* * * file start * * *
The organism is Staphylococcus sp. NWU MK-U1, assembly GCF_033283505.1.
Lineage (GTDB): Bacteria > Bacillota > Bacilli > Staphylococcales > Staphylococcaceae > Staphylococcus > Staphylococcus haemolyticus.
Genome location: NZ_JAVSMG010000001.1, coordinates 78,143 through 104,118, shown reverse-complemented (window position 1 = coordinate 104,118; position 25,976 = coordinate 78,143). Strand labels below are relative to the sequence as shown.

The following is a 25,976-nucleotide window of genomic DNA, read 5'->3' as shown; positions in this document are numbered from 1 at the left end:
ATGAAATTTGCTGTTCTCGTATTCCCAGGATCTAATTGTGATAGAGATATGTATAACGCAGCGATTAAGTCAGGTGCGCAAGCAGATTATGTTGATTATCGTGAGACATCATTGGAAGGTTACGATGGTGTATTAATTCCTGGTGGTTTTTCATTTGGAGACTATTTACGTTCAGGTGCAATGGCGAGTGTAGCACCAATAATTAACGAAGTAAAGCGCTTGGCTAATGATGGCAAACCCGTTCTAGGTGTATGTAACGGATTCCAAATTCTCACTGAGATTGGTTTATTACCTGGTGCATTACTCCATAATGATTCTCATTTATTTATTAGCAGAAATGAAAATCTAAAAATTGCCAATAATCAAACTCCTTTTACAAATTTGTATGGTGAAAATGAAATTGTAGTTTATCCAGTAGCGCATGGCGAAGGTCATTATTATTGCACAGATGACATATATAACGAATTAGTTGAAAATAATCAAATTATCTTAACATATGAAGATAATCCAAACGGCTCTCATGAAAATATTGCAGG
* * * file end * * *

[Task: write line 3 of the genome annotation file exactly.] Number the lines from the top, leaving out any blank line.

Genome location: NZ_JAVSMG010000001.1, coordinates 78,143 through 104,118, shown reverse-complemented (window position 1 = coordinate 104,118; position 25,976 = coordinate 78,143). Strand labels below are relative to the sequence as shown.